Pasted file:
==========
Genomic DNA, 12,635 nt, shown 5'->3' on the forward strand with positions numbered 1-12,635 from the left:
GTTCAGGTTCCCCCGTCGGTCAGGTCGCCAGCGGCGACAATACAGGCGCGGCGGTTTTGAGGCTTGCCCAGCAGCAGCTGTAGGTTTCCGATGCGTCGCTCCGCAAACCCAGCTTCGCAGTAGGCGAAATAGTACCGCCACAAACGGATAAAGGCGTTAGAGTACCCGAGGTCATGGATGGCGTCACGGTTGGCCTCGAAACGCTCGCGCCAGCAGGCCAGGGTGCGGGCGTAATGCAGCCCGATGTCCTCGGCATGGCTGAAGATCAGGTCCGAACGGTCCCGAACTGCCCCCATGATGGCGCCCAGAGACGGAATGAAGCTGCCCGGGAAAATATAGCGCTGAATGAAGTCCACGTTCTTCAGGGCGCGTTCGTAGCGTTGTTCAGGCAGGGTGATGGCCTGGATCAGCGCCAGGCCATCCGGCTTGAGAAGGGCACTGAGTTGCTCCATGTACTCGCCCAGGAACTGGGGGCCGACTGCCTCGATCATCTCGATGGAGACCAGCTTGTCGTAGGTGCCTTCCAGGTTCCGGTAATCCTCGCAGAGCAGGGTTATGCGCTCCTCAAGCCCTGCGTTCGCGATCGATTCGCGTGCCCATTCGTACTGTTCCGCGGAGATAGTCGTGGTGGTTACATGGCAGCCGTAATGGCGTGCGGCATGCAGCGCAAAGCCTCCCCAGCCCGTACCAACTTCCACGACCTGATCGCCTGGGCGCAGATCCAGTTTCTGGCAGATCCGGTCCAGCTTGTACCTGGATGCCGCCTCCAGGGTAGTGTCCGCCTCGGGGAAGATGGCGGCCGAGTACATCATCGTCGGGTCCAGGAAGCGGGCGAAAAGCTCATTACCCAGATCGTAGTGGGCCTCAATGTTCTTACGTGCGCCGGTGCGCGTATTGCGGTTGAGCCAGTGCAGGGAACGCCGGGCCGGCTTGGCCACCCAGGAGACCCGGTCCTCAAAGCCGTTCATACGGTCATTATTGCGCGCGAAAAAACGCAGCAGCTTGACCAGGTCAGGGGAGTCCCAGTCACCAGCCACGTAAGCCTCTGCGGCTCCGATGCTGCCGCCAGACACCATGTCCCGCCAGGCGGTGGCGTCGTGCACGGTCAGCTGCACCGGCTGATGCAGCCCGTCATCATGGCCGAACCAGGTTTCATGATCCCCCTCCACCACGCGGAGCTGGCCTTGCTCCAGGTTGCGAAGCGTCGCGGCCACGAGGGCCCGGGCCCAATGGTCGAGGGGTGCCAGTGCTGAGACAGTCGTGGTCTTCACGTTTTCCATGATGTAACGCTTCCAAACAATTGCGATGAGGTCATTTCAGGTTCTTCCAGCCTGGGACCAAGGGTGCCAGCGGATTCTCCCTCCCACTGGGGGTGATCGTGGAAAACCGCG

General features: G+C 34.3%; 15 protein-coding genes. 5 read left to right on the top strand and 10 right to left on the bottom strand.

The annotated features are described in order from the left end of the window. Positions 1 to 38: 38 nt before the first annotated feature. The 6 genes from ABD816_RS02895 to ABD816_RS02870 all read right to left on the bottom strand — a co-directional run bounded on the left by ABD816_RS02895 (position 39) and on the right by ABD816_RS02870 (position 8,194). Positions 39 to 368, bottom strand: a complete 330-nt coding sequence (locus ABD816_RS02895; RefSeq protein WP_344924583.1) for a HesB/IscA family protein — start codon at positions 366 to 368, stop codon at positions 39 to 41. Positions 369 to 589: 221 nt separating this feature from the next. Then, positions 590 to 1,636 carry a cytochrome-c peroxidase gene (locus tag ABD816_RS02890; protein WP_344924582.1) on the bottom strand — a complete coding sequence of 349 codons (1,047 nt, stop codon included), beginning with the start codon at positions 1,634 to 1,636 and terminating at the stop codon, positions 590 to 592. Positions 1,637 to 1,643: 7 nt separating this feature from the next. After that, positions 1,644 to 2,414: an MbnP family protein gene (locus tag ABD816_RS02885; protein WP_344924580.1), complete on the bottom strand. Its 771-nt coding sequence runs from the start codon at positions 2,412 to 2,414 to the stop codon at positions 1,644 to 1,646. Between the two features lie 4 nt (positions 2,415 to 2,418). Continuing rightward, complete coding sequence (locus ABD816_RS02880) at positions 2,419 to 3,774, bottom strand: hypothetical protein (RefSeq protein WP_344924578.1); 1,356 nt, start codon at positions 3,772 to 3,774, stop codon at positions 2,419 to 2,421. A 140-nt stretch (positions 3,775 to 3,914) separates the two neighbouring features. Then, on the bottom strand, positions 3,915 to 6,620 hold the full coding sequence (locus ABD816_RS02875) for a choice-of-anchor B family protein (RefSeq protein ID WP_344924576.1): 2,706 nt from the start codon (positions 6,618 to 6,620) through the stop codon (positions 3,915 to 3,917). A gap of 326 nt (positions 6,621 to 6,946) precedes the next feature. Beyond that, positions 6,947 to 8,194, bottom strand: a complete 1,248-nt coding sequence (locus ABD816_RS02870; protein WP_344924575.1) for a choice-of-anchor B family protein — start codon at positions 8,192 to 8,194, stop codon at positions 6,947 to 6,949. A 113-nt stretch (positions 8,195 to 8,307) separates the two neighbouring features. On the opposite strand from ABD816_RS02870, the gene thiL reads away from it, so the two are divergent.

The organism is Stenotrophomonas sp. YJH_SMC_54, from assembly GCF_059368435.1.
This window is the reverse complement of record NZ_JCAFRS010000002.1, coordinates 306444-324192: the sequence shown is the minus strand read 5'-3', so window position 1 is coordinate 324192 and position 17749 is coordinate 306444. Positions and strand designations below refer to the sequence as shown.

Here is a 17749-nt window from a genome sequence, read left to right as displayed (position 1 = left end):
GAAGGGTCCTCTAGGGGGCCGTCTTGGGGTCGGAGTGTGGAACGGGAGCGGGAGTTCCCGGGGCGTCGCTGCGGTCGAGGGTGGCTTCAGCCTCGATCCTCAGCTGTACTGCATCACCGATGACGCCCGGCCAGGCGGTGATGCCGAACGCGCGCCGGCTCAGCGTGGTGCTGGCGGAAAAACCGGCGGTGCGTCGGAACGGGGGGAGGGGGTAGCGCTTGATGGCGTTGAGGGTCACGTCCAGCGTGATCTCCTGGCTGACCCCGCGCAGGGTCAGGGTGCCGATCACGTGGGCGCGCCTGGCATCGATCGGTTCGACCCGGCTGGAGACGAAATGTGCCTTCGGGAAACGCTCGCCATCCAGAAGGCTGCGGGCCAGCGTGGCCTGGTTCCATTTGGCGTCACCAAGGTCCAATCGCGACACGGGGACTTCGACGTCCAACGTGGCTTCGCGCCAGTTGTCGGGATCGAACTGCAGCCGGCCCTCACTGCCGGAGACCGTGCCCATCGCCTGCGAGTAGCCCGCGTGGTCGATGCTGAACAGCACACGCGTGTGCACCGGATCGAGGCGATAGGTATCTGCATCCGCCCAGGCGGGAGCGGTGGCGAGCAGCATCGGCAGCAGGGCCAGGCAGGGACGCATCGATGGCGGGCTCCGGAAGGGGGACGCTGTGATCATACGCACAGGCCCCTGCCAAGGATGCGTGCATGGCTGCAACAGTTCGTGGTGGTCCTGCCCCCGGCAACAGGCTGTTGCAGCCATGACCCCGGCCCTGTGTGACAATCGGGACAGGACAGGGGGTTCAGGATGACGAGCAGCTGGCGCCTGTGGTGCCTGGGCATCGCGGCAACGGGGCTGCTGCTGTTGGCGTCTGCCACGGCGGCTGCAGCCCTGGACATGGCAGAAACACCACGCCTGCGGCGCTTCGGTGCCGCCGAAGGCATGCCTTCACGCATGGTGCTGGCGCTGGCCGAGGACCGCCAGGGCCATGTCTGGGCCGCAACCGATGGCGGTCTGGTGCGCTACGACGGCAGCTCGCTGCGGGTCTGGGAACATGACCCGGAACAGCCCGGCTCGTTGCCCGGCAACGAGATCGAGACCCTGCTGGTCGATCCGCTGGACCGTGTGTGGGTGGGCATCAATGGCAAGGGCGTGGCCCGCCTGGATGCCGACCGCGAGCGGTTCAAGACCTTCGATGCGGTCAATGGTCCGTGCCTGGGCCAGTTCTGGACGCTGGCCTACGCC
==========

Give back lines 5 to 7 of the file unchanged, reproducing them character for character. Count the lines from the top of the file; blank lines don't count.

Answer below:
The organism is Stenotrophomonas sp. YJH_SMC_54, from assembly GCF_059368435.1.
This window is the reverse complement of record NZ_JCAFRS010000002.1, coordinates 306444-324192: the sequence shown is the minus strand read 5'-3', so window position 1 is coordinate 324192 and position 17749 is coordinate 306444. Positions and strand designations below refer to the sequence as shown.

Here is a 17749-nt window from a genome sequence, read left to right as displayed (position 1 = left end):